Leverage technology and innovation, deliver new products and services fast, and patch up every problem in the existing framework. If anybody can accomplish all of that, it is the CIO. And luckily for them, Accenture has released a new whitepaper written by Diana Bersohn that outlines the path to CIO success in the new digital landscape.
Accenture’s research shows that new CIOs only have about 90-120 days to make their mark, or else they risk losing their jobs much sooner. Yet the risk is worth it, because CIOs uniquely have the ability to read between the “blurred lines” of information shared between myriad devices to provide actionable business insights. To that end, CIOs must understand how digital demand affects each area of the business, especially by examining company strategy and finance. They cannot afford to be afraid to ask as many useful questions as pop into their heads, and when they really understand their business, they should then look abroad to the industry as a whole—even other industries—to build a complete picture.
Bersohn writes that CIOs can become “innovation architects” by engaging top stakeholders for their deepest wants and needs. Using these insights to create disruptive short-term plans that generate quick wins is bound to be one of the more impressive ways for new CIOs to begin their tenure. Then they just have to keep up that momentum, which should not be so difficult a few months in, when they really have gotten a hold on what good communication and collaboration should look like.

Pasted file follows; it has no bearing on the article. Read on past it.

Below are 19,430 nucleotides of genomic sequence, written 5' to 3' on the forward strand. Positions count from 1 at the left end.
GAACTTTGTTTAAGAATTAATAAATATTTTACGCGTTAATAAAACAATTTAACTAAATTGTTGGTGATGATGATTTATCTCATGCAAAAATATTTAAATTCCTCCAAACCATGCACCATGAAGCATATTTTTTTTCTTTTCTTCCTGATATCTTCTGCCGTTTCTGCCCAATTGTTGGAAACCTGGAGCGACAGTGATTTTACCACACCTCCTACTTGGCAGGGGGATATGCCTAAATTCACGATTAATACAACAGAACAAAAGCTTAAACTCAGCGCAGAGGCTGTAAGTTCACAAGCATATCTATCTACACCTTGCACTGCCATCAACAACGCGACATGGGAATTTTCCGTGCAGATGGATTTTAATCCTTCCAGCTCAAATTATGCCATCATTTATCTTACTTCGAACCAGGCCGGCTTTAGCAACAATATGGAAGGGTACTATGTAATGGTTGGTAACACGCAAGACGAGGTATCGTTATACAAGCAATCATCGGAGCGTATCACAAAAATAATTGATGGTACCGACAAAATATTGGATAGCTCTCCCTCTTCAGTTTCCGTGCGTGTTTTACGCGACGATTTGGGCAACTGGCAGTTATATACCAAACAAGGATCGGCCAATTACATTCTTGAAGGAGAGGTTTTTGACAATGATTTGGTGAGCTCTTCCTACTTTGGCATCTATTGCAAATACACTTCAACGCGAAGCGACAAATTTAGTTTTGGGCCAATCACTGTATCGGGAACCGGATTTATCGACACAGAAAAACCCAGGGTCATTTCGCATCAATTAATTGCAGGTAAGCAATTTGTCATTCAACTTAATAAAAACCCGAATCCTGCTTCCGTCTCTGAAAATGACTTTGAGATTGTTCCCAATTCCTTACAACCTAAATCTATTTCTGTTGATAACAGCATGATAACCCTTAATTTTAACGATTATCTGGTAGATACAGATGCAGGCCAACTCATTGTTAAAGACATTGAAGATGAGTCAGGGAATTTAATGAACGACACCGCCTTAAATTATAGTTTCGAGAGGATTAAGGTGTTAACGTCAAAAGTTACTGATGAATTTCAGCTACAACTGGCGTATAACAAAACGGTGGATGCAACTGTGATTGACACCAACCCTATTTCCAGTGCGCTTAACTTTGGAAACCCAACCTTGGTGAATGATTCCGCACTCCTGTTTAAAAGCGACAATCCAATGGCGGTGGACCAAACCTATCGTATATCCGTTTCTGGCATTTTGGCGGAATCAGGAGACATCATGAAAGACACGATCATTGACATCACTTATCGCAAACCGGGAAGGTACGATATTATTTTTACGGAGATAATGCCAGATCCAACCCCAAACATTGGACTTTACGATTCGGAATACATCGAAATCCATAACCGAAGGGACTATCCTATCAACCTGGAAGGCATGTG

In terms of overall vision, the white paper stresses the need to shift from a “me” economy to a “we” economy, where digital business, customers, and networks all unite to create brand new types of outcomes. CIOs can embrace this “we” concept by looking across the business to find digital allies, while at the same time proving to these allies that they are fluent in both “digital” and “regular human-being English.” Nobody ever runs out of things to say about the importance of communication, and so on this subject, the white paper states:
The incoming CIO has to be a superb communicator and exercise that skill all the time. The very best will be able to listen astutely and convey complex digital concepts with passion, using an orator’s tools to energize and mobilize an array of stakeholders. Leading CIOs will establish two-way communication between IT and the business that focuses on powerful stretch goals without over-promising or over-committing.
The last issue addressed by Bersohn is how to build an IT dream team. CIOs should quickly develop a feel for which people are eager to try out a new IT program, and which people could probably be persuaded, and work on incorporating these people into their plans. All the same, CIOs need to be willing to take a risk on some unusual choices who might bring a wider perspective to the conversation. And lastly, since one cannot count on the same talent staying at the same job forever, CIOs should scour within their networks for the next young hotshot.
But hey, once the CIO does all that, the rest is easy street. No problem. You can view the white paper here: https://www.accenture.com/us-en/insight-path-success-new-cio